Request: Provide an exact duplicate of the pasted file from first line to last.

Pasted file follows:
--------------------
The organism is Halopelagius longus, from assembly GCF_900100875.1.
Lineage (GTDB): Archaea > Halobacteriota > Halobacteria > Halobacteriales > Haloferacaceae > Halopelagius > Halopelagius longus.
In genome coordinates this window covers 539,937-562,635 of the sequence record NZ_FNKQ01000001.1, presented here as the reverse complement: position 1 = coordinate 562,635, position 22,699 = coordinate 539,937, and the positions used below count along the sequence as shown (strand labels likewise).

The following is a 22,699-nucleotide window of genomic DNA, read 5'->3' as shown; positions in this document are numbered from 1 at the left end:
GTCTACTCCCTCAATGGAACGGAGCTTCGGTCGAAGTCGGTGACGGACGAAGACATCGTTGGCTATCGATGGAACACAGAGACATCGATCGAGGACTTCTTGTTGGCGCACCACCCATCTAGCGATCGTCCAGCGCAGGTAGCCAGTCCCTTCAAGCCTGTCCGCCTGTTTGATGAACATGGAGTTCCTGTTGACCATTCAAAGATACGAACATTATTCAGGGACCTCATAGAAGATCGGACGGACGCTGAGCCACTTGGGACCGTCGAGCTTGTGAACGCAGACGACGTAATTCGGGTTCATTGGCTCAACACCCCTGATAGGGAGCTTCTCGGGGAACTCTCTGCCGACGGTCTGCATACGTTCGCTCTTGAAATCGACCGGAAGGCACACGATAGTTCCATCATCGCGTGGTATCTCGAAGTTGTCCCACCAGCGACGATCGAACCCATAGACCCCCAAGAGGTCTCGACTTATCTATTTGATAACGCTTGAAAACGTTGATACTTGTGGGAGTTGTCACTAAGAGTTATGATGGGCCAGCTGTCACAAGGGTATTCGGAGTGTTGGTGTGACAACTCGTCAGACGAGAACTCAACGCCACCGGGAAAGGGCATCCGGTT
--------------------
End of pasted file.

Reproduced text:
The organism is Halopelagius longus, from assembly GCF_900100875.1.
Lineage (GTDB): Archaea > Halobacteriota > Halobacteria > Halobacteriales > Haloferacaceae > Halopelagius > Halopelagius longus.
In genome coordinates this window covers 539,937-562,635 of the sequence record NZ_FNKQ01000001.1, presented here as the reverse complement: position 1 = coordinate 562,635, position 22,699 = coordinate 539,937, and the positions used below count along the sequence as shown (strand labels likewise).

The following is a 22,699-nucleotide window of genomic DNA, read 5'->3' as shown; positions in this document are numbered from 1 at the left end:
GTCTACTCCCTCAATGGAACGGAGCTTCGGTCGAAGTCGGTGACGGACGAAGACATCGTTGGCTATCGATGGAACACAGAGACATCGATCGAGGACTTCTTGTTGGCGCACCACCCATCTAGCGATCGTCCAGCGCAGGTAGCCAGTCCCTTCAAGCCTGTCCGCCTGTTTGATGAACATGGAGTTCCTGTTGACCATTCAAAGATACGAACATTATTCAGGGACCTCATAGAAGATCGGACGGACGCTGAGCCACTTGGGACCGTCGAGCTTGTGAACGCAGACGACGTAATTCGGGTTCATTGGCTCAACACCCCTGATAGGGAGCTTCTCGGGGAACTCTCTGCCGACGGTCTGCATACGTTCGCTCTTGAAATCGACCGGAAGGCACACGATAGTTCCATCATCGCGTGGTATCTCGAAGTTGTCCCACCAGCGACGATCGAACCCATAGACCCCCAAGAGGTCTCGACTTATCTATTTGATAACGCTTGAAAACGTTGATACTTGTGGGAGTTGTCACTAAGAGTTATGATGGGCCAGCTGTCACAAGGGTATTCGGAGTGTTGGTGTGACAACTCGTCAGACGAGAACTCAACGCCACCGGGAAAGGGCATCCGGTT